For many years, MillerCoors used several homegrown electronic order entry systems to take and fulfill shipments from its distributors. However, those systems lack several features distributors want and don’t always sync up properly.

To improve the process, MillerCoors is implementing a single-order entry system capable of global available-to-promise (GATP) information sharing and transparency. MillerCoors rolled out the GATP system to its Elkton, Va., brewery in December and plans to expand it to all its breweries by the end of 2017.

The company also engages its distributors in a more direct way. Palacios says MillerCoors was one of the first brewers to create a product quality supply chain council filled with distributor representatives. The group’s role is to relay supply chain concerns to MillerCoors and advise the company of ways it can better support distributors. Membership is rotated every three years and representatives hail from every region of the country.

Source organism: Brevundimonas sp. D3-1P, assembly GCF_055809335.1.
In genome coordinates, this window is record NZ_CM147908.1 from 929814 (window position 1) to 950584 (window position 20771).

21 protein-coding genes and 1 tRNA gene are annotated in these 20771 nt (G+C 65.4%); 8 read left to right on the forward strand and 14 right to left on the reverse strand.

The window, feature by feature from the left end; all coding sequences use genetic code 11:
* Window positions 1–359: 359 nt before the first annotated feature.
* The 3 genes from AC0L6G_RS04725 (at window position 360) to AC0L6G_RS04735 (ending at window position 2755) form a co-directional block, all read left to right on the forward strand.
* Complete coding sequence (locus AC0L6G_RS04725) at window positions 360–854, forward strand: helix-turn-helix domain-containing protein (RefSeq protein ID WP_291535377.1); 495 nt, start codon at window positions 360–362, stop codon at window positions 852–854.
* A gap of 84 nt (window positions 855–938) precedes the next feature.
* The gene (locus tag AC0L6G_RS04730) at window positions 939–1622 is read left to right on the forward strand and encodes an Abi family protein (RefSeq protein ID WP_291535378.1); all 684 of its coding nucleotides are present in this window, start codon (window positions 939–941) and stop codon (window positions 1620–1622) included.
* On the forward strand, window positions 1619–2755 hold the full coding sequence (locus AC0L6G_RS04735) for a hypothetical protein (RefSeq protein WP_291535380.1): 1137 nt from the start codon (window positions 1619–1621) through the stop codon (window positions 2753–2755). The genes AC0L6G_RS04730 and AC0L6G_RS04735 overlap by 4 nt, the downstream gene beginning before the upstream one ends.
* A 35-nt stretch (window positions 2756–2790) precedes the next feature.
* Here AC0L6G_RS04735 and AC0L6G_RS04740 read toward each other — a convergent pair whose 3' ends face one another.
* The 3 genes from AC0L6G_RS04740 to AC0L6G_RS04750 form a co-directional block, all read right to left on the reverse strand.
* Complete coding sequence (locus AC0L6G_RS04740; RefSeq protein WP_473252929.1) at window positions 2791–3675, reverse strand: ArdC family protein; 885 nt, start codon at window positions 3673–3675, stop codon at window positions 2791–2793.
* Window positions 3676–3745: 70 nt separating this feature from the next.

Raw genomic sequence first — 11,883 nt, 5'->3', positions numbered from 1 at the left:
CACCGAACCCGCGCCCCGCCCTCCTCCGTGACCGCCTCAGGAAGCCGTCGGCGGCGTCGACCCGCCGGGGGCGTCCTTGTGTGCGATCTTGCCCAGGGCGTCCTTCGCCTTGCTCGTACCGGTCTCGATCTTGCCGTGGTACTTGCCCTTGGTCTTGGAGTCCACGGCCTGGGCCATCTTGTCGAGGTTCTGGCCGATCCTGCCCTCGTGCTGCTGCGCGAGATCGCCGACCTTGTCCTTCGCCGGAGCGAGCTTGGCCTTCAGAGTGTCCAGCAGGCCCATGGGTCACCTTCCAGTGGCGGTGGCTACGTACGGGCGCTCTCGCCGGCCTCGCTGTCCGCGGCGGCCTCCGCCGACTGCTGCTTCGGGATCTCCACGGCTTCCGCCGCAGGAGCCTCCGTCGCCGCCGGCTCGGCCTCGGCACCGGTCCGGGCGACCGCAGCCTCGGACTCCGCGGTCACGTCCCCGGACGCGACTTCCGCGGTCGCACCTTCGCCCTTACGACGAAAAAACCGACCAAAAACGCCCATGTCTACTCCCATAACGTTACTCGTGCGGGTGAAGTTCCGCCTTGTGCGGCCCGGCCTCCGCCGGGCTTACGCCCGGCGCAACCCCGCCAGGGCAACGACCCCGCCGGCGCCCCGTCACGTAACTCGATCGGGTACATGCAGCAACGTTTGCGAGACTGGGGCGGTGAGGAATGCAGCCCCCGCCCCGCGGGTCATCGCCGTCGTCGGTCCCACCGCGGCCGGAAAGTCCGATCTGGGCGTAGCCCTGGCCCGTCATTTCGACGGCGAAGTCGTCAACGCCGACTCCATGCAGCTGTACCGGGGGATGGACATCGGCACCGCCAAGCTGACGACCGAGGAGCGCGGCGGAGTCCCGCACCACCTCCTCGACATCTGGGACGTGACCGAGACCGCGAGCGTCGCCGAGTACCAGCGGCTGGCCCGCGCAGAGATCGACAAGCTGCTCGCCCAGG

Insights from the advisory group and Coors Distributing have helped MillerCoors better understand how its products impact the way that distributors operate. Every distributor has a different way of handling product, Palacios says. For some, beer cases are hand picked from the shelf and transported to the truck by forklift. Others have automated case packaging equipment capable of combining as many as 40 different beer packages onto one pallet. “Whatever you can imagine, our distributors have it,” Palacios says. MillerCoors must design and test packages in multiple environments to ensure they can coexist with distributors’ various systems.

Efficiency is a critical part of the MillerCoors supply chain process. Although a single brewery can produce as many as 800 SKUs, each facility usually has only about a half-day’s worth of product in inventory. That creates a heavy reliance on local packaging suppliers to deliver orders just in time to avoid costly supply chain disruptions.